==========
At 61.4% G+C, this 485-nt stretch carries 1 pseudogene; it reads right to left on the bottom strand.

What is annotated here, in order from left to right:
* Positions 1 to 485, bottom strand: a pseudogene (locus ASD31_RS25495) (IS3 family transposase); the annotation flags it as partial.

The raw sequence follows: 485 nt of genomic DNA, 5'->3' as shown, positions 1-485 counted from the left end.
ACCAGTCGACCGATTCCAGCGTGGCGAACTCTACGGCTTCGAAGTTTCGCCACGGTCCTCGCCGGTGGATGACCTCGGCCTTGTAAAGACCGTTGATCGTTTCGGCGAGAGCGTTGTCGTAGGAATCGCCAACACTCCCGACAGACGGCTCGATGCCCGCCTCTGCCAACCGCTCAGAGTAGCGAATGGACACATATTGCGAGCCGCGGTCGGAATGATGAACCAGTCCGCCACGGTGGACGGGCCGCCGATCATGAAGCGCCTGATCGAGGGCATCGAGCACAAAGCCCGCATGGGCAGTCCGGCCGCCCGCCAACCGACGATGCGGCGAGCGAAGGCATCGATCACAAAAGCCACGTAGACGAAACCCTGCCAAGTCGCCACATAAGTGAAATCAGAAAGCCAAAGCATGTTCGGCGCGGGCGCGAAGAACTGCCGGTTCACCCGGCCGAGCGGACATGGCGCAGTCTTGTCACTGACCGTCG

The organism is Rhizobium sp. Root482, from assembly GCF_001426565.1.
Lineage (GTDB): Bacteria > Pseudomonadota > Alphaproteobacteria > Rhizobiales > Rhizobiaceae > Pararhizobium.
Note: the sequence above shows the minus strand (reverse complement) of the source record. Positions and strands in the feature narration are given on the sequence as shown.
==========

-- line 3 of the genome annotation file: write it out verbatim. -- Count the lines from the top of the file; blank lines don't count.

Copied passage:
* Positions 1 to 485, bottom strand: a pseudogene (locus ASD31_RS25495) (IS3 family transposase); the annotation flags it as partial.